Dow Jones average closes above 14,000
BY LAURIE WINSLOW World Staff Writer
Saturday, February 02, 2013
2/02/13 at 7:24 AM
What stocks performed best during Friday’s rise? See the gains and losses of all the stocks in the Tulsa Index.
It's been a long slog, but for the first time in more than five years the Dow Jones industrial average closed above 14,000 on Friday, returning to a level not seen since before the 2008 financial crisis.
The Dow closed Friday at 14,009.79, up 149.21 points. The Standard & Poor's 500 rose 15.06 to close at 1,513.17, while the Nasdaq composite rose 36.97 to 3,179.10.
As for how significant reaching the current level is, it depends on how one looks at it.
"You could assign some significance to the 14,000 number because it reminds people that we're finally getting back to where we were before the financial crisis, but there is no economic significance to the number itself," said Keith Goddard, CEO of Capital Advisors Inc. in Tulsa.
"Fears of the eurozone breaking apart have been a key factor holding investors back for the past two or three years," he said. "As we entered 2013, Europe had taken steps to take the worst-case scenario off the table. ... We got our own election behind us, so we seem to be in a window where the perceived risk is a lot lower ... than it's been for the past two or three years. And that may be why were seeing such a surge and strength in the market."
Investors have been on a roller coaster the last few years
The Dow, an index that is traditionally considered a benchmark for how the entire market is faring, has been rising fairly steadily for about a month - it gained 5.8 percent in January. On Friday, strong auto sales and optimism about U.S. job growth pushed it over the 14,000 mark.
Before Friday, the Dow had closed above 14,000 just nine times in its history. The first was in July 2007; the rest occurred in October of that year.
After the Dow hit a record close of 14,164.53 on Oct. 9, 2007, it fell almost steadily for the next year and a half. By March 9, 2009, it reached a low close of 6,547.05.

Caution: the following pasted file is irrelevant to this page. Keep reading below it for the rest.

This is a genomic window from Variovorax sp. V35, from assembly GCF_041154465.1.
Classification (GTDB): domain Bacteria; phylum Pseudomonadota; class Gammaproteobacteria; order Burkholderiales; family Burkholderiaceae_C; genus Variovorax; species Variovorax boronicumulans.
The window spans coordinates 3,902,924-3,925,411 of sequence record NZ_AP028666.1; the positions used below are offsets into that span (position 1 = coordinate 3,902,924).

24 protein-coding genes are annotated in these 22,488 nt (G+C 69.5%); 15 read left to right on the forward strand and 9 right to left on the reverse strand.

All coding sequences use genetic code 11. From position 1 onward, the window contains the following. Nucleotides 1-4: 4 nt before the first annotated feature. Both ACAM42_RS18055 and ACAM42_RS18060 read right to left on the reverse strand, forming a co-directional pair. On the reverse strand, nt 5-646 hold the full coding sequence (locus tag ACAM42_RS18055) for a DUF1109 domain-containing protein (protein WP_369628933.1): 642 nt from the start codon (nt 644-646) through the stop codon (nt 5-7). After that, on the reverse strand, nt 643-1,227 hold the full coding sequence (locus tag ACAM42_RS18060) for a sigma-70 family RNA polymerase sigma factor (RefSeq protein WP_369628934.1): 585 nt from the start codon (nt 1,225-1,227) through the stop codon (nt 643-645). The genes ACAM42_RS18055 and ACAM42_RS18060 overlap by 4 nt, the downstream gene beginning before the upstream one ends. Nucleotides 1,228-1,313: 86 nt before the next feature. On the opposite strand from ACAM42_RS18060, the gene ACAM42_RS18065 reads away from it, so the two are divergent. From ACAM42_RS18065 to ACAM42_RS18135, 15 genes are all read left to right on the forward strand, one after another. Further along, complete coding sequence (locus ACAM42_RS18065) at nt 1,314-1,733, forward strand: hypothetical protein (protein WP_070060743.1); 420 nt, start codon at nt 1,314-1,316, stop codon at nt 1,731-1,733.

Reaching 14,000 is significant because it shows there is a lot of momentum, said Jake Dollarhide, CEO of Longbow Asset Management Co. in Tulsa. He said he has heard comments from some who think the Dow could hit 15,000 this year or next.
Still, Dollarhide urged investors to approach Friday's milestone with scrutiny and caution. Investors who already had money in the market can "pat themselves on the back" for taking a risk, he said.
And it's not too late for those who have cash sitting on the sidelines to get back into the market, Dollarhide said, but he advised against investing it all in one day. Instead, he recommends that those who want to re-enter the market do so over a period of six months to a year, putting money in every few weeks or so to take advantage of pullbacks.
"I find the most stressful days are the best days to buy," he said. "When the market is down 300 to 400 points, that is the best day to buy."
People should look at investing for the long term and not trying to catch a short movement of the market, said James "Skip" Nichols, president of Financial Planning Resources in Tulsa.
"I like to talk about owning great companies and not owning the stock market because the stock market is kind of a squirrelly thing," he said. "Why does it go up? Why does it go down? Nobody really knows."
But people can understand what companies do and what they sell, Nichols said. Merck, Coca-Cola and Microsoft, for example, are great companies that are managed well, were managed well through the fiscal crisis, and have increased their cash position and market shares.
Many corporations are exceptionally profitable at the current time, Nichols said, noting that companies in the S&P 500 have approximately 40 percent less debt than five years ago.
"I like to talk about buying in for the long haul, not buying in because we're getting a break right now," he said. "People need to look at four, five or six years from now."
The Associated Press contributed to this story.
Original Print Headline: Dow tops 14,000 in return to '07 levels
Laurie Winslow 918-581-8466